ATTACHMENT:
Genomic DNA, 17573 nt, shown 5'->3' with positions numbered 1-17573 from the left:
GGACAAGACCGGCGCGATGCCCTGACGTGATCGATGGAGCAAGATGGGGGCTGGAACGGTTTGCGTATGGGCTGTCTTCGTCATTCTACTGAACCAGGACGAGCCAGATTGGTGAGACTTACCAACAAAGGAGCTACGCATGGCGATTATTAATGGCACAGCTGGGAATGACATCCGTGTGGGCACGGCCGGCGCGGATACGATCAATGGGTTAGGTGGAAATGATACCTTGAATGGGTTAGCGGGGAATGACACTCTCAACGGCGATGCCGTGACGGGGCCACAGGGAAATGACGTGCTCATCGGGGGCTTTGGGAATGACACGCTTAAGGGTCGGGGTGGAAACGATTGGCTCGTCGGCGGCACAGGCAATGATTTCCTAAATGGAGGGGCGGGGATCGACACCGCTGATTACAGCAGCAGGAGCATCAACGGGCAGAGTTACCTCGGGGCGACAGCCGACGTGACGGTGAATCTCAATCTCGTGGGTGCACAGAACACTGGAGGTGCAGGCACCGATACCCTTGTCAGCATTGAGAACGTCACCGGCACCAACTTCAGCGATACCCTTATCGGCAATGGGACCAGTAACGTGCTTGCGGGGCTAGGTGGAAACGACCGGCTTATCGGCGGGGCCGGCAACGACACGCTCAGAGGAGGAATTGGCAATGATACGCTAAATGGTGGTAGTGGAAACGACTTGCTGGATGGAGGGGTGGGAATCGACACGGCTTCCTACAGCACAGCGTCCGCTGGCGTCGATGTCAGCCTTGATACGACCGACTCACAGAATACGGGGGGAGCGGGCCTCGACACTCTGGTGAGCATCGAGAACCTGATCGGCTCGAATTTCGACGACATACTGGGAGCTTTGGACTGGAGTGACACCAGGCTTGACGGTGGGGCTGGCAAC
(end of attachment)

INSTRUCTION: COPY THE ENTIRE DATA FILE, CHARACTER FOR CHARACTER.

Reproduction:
Genomic DNA, 17573 nt, shown 5'->3' with positions numbered 1-17573 from the left:
GGACAAGACCGGCGCGATGCCCTGACGTGATCGATGGAGCAAGATGGGGGCTGGAACGGTTTGCGTATGGGCTGTCTTCGTCATTCTACTGAACCAGGACGAGCCAGATTGGTGAGACTTACCAACAAAGGAGCTACGCATGGCGATTATTAATGGCACAGCTGGGAATGACATCCGTGTGGGCACGGCCGGCGCGGATACGATCAATGGGTTAGGTGGAAATGATACCTTGAATGGGTTAGCGGGGAATGACACTCTCAACGGCGATGCCGTGACGGGGCCACAGGGAAATGACGTGCTCATCGGGGGCTTTGGGAATGACACGCTTAAGGGTCGGGGTGGAAACGATTGGCTCGTCGGCGGCACAGGCAATGATTTCCTAAATGGAGGGGCGGGGATCGACACCGCTGATTACAGCAGCAGGAGCATCAACGGGCAGAGTTACCTCGGGGCGACAGCCGACGTGACGGTGAATCTCAATCTCGTGGGTGCACAGAACACTGGAGGTGCAGGCACCGATACCCTTGTCAGCATTGAGAACGTCACCGGCACCAACTTCAGCGATACCCTTATCGGCAATGGGACCAGTAACGTGCTTGCGGGGCTAGGTGGAAACGACCGGCTTATCGGCGGGGCCGGCAACGACACGCTCAGAGGAGGAATTGGCAATGATACGCTAAATGGTGGTAGTGGAAACGACTTGCTGGATGGAGGGGTGGGAATCGACACGGCTTCCTACAGCACAGCGTCCGCTGGCGTCGATGTCAGCCTTGATACGACCGACTCACAGAATACGGGGGGAGCGGGCCTCGACACTCTGGTGAGCATCGAGAACCTGATCGGCTCGAATTTCGACGACATACTGGGAGCTTTGGACTGGAGTGACACCAGGCTTGACGGTGGGGCTGGCAAC